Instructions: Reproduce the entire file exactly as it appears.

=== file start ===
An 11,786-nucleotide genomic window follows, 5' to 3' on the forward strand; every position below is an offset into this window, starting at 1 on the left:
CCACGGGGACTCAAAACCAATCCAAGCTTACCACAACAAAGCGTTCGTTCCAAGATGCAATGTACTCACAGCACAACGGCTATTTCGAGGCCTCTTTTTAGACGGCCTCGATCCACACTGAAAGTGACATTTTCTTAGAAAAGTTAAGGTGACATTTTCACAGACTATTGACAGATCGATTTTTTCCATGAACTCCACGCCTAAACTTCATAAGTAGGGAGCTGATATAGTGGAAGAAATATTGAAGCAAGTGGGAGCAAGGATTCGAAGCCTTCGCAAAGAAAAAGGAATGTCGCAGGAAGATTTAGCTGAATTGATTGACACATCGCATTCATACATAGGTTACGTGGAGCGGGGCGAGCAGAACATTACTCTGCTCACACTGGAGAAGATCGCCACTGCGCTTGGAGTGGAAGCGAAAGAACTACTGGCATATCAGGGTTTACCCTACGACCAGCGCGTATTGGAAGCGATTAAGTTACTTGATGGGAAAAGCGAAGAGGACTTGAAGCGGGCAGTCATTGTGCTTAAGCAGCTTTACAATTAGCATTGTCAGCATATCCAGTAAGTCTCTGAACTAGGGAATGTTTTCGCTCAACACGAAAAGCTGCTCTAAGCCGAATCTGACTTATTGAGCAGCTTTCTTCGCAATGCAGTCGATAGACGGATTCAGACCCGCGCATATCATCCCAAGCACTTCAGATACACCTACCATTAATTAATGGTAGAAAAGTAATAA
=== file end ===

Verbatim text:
An 11,786-nucleotide genomic window follows, 5' to 3' on the forward strand; every position below is an offset into this window, starting at 1 on the left:
CCACGGGGACTCAAAACCAATCCAAGCTTACCACAACAAAGCGTTCGTTCCAAGATGCAATGTACTCACAGCACAACGGCTATTTCGAGGCCTCTTTTTAGACGGCCTCGATCCACACTGAAAGTGACATTTTCTTAGAAAAGTTAAGGTGACATTTTCACAGACTATTGACAGATCGATTTTTTCCATGAACTCCACGCCTAAACTTCATAAGTAGGGAGCTGATATAGTGGAAGAAATATTGAAGCAAGTGGGAGCAAGGATTCGAAGCCTTCGCAAAGAAAAAGGAATGTCGCAGGAAGATTTAGCTGAATTGATTGACACATCGCATTCATACATAGGTTACGTGGAGCGGGGCGAGCAGAACATTACTCTGCTCACACTGGAGAAGATCGCCACTGCGCTTGGAGTGGAAGCGAAAGAACTACTGGCATATCAGGGTTTACCCTACGACCAGCGCGTATTGGAAGCGATTAAGTTACTTGATGGGAAAAGCGAAGAGGACTTGAAGCGGGCAGTCATTGTGCTTAAGCAGCTTTACAATTAGCATTGTCAGCATATCCAGTAAGTCTCTGAACTAGGGAATGTTTTCGCTCAACACGAAAAGCTGCTCTAAGCCGAATCTGACTTATTGAGCAGCTTTCTTCGCAATGCAGTCGATAGACGGATTCAGACCCGCGCATATCATCCCAAGCACTTCAGATACACCTACCATTAATTAATGGTAGAAAAGTAATAA